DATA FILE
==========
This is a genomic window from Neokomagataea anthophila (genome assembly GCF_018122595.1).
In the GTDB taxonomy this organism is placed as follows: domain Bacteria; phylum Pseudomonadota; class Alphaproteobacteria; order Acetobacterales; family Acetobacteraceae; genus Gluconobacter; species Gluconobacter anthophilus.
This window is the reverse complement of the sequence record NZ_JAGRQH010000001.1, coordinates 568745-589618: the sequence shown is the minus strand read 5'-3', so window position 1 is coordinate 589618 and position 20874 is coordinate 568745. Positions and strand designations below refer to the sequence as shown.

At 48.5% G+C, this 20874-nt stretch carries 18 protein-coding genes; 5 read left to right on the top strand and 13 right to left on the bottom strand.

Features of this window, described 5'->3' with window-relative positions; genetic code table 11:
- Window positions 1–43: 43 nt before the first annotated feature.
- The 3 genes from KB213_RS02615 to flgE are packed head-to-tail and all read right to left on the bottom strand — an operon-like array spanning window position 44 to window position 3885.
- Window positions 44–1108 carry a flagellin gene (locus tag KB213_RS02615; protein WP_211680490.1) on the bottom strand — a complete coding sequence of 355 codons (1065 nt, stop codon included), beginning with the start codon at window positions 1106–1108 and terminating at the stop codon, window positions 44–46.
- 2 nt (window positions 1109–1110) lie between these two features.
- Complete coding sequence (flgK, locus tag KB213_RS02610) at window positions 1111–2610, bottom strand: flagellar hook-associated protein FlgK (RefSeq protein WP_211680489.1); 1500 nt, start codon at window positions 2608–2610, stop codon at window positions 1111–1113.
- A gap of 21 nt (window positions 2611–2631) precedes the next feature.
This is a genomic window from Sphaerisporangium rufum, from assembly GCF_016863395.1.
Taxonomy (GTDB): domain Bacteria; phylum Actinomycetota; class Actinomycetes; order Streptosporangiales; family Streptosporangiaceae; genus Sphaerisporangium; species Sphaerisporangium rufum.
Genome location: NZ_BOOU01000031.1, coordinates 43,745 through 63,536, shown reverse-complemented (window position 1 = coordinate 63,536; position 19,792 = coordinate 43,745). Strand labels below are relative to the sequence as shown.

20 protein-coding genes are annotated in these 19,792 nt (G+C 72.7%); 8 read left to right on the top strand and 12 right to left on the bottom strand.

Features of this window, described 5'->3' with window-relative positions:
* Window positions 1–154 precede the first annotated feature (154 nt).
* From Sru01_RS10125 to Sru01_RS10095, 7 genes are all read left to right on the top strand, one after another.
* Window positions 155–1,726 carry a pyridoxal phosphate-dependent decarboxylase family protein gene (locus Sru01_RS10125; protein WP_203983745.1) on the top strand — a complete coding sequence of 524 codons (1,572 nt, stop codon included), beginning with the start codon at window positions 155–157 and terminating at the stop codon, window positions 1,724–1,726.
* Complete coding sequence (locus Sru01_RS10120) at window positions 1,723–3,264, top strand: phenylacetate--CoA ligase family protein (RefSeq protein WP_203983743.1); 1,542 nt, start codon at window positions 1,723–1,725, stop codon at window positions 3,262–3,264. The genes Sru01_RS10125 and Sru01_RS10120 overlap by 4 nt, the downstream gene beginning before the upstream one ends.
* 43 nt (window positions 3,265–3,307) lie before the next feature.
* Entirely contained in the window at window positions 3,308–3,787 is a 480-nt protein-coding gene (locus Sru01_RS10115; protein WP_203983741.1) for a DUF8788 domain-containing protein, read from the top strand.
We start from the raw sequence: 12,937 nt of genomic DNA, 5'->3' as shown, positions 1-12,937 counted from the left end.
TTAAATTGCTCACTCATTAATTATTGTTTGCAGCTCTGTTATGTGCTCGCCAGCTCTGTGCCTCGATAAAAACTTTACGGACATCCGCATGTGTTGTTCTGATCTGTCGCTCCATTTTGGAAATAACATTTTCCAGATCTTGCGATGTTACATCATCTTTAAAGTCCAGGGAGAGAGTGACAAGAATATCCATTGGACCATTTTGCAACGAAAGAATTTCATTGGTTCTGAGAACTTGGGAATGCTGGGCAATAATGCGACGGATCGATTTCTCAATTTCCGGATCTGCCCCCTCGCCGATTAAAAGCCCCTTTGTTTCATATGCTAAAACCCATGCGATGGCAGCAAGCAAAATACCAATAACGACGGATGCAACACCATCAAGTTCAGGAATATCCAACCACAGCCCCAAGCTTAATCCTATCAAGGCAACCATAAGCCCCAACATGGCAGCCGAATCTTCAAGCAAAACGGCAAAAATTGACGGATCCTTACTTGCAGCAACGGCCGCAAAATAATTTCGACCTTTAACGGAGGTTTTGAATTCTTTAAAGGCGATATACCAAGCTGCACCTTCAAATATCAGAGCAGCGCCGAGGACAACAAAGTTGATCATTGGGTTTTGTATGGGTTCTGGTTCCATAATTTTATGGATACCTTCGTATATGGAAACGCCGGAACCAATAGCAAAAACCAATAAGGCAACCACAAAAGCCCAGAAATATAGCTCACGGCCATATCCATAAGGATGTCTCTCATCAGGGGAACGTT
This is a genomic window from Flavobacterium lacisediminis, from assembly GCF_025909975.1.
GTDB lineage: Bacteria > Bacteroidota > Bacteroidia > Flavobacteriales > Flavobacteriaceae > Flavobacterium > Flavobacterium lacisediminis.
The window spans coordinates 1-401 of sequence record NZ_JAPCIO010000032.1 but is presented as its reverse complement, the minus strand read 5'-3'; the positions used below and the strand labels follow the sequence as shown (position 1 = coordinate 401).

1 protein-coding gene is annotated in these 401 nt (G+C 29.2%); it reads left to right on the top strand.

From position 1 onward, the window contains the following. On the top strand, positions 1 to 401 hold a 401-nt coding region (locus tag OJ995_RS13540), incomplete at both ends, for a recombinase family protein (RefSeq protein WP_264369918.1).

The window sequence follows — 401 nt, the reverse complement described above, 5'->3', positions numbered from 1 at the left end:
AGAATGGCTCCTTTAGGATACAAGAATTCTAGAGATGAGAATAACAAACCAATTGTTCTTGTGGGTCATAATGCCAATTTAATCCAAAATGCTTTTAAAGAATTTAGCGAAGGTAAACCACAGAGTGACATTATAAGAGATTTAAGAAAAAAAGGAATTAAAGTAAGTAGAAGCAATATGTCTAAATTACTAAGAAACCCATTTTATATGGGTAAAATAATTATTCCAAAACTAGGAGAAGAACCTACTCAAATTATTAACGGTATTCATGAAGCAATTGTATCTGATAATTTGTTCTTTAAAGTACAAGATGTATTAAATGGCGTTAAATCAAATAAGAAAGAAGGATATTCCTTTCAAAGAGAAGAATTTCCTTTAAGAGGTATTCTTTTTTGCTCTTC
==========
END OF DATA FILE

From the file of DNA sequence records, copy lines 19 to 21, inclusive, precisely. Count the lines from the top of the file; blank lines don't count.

* Window positions 155–1,726 carry a pyridoxal phosphate-dependent decarboxylase family protein gene (locus Sru01_RS10125; protein WP_203983745.1) on the top strand — a complete coding sequence of 524 codons (1,572 nt, stop codon included), beginning with the start codon at window positions 155–157 and terminating at the stop codon, window positions 1,724–1,726.
* Complete coding sequence (locus Sru01_RS10120) at window positions 1,723–3,264, top strand: phenylacetate--CoA ligase family protein (RefSeq protein WP_203983743.1); 1,542 nt, start codon at window positions 1,723–1,725, stop codon at window positions 3,262–3,264. The genes Sru01_RS10125 and Sru01_RS10120 overlap by 4 nt, the downstream gene beginning before the upstream one ends.
* 43 nt (window positions 3,265–3,307) lie before the next feature.